Tom Clark on the upside of determinism

Reader Tom Clark, who runs the site Naturalism.org and comments here on that topic, gave a lecture last winter on determinism, and I’ve put the video below. The YouTube notes say this:

Talk given for the Campus Atheist and Secular Humanists at University of Minnesota, Twin Cities, Nov. 2, 2017. For a related article, see “Fully Caused: Coming to Terms with Determinism“.

Tom dispels a number of common misconceptions about determinism, and, toward the end, suggests—and I agree—that accepting determinism prompts empathy and compassion in a way that might not arise otherwise, and describes several other salubrious side effects. I was also unfamiliar with the quotes from Darwin and Spinoza questioning contracausal free will.

Another related post is “Could you have done otherwise?

I’ll tell Tom I’ve put this up, and leave him to address any comments.

122 Comments

  1. Posted January 29, 2018 at 9:09 am | Permalink

    I argue that it’s unfair and unreasonable to suppose that any of us could have done otherwise in actual situations in a way that would make us more responsible than were our actions fully caused.

    The fact that our actions are fully caused doesn’t change the fact that we’re “responsible” for them.

    • Posted January 29, 2018 at 3:18 pm | Permalink

      ” … in a way that would make us **more** responsible than were our actions fully caused.”

      Dualist free will (soul or mind) does assert greater responsibility than were our actions being fully caused.

      Responsibility in a deterministic context means simply the localised complex set of causes that we have learned to call ‘intent’, ‘willed action’….

      Recent external events, and many past external events – even back to zygote and all the food inputs that cause growth and result in an adult brain, plus all ‘life experiences’ that contribute to the brain, and all internal feedback systems within the brain that – coalesce in an external action caused in turn by the resultant brain-body system.

      • Posted January 30, 2018 at 7:04 am | Permalink

        “Dualist free will (soul or mind) does assert greater responsibility than were our actions being fully caused.”

        Yes, this is a key point: contra-causal freedom makes us ultimate originators who deeply deserve reward or punishment. Subtracting such desert will help push attitudes and policies re criminal justice and social inequality in a more humane, progressive direction, plus make us more cognizant of the causes of crime.

        • Posted January 30, 2018 at 10:28 am | Permalink

          Seems like lowering people’s sense of responsibility for their own ideas could work both ways. It works on both good and bad ideas, people with both good and bad histories, supports ideas we favor and those we do not.

          I would rather reform our justice system based on rationality, not emotion. In the US, looking at how other countries do it is a good idea.

        • Posted January 30, 2018 at 8:20 pm | Permalink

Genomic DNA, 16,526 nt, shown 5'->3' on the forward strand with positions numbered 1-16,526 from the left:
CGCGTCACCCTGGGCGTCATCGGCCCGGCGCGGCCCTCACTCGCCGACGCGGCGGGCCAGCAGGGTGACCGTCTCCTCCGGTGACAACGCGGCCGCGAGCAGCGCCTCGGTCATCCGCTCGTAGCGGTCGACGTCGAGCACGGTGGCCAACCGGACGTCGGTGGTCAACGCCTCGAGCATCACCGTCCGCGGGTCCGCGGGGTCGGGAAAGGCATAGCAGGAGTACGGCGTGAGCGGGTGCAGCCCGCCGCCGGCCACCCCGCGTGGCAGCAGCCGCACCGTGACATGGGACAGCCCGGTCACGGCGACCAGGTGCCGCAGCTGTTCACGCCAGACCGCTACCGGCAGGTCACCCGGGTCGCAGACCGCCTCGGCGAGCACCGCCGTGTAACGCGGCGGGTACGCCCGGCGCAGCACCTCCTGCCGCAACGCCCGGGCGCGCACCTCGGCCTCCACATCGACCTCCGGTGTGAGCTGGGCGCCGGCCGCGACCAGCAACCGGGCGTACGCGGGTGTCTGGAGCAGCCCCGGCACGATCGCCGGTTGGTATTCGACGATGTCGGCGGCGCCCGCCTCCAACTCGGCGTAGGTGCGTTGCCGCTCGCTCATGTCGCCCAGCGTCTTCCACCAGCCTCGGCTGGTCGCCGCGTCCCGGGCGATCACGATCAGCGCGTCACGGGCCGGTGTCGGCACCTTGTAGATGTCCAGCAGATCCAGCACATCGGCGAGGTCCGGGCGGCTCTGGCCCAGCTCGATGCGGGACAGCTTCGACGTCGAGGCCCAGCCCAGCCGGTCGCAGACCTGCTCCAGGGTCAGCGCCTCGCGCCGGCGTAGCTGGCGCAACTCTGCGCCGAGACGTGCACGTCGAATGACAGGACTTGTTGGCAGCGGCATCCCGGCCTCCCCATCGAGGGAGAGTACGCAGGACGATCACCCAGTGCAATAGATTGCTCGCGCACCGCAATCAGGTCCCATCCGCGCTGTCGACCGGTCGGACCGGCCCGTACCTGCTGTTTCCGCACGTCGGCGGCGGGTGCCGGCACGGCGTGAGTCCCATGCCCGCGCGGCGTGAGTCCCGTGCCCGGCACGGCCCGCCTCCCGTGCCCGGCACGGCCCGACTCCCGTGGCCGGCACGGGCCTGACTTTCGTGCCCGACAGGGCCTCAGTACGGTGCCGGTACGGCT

“Freedom” that comes out of nowhere – including, not out of the character or personality that the person brought into the decision – somehow makes that person deeply deserve reward or punishment?? How the heck is that supposed to work? I still don’t get it.

          • Posted January 31, 2018 at 7:23 am | Permalink

            Yes, its a mystery that libertarian philosophers such as Robert Kane are still working on. Even Al Mele hasn’t ruled it out, courtesy of Templeton I suspect. Stay tuned…

  2. rickflick
    Posted January 29, 2018 at 9:15 am | Permalink

    sub

  3. Posted January 29, 2018 at 9:16 am | Permalink

    I will have to listen tomorrow lunchtime! A pity the volume is so low…
    I am sure to have questions…

    • Janet
      Posted January 29, 2018 at 9:43 am | Permalink

      You can turn on closed captions, cc, I find it helps a lot, especially when volume is low.

  4. Posted January 29, 2018 at 9:22 am | Permalink

    Are there any historical examples of a legal system based on determinism that where actually compassionate?

    All the societies I can think of where they abandoned the concept of ‘free will’ in favour of biological or social determinism I can think of were absolute hellholes.

    • Posted January 29, 2018 at 9:50 am | Permalink

      I don’t think that “good” legal systems, like that in Finland, are EXPLICITLY based on determinism, but I think they are IMPLICITLY based on it, or at least the idea that humans are like broken machines that should either be put aside if unrepairable or fixed if fixable. That’s because they have ongoing psychiatric evaluation as well as rehabilitation programs. And that is implicit determinism.

      I presume you believe in contracausal free will, then? Or, if you are a determinist, think we should keep the notion of free will despite it being wrong because it’s socially inimical?

      I think that Scandinavia in general has implicitly abandoned the concept of free will when it comes to punishment. By the way, what you say about keeping the notion of free will is what many believers say about God: look how horrible godless societies are. Stalin! They were wrong, too.

      But I’m jumping the gun; I’ll let Tom weigh in.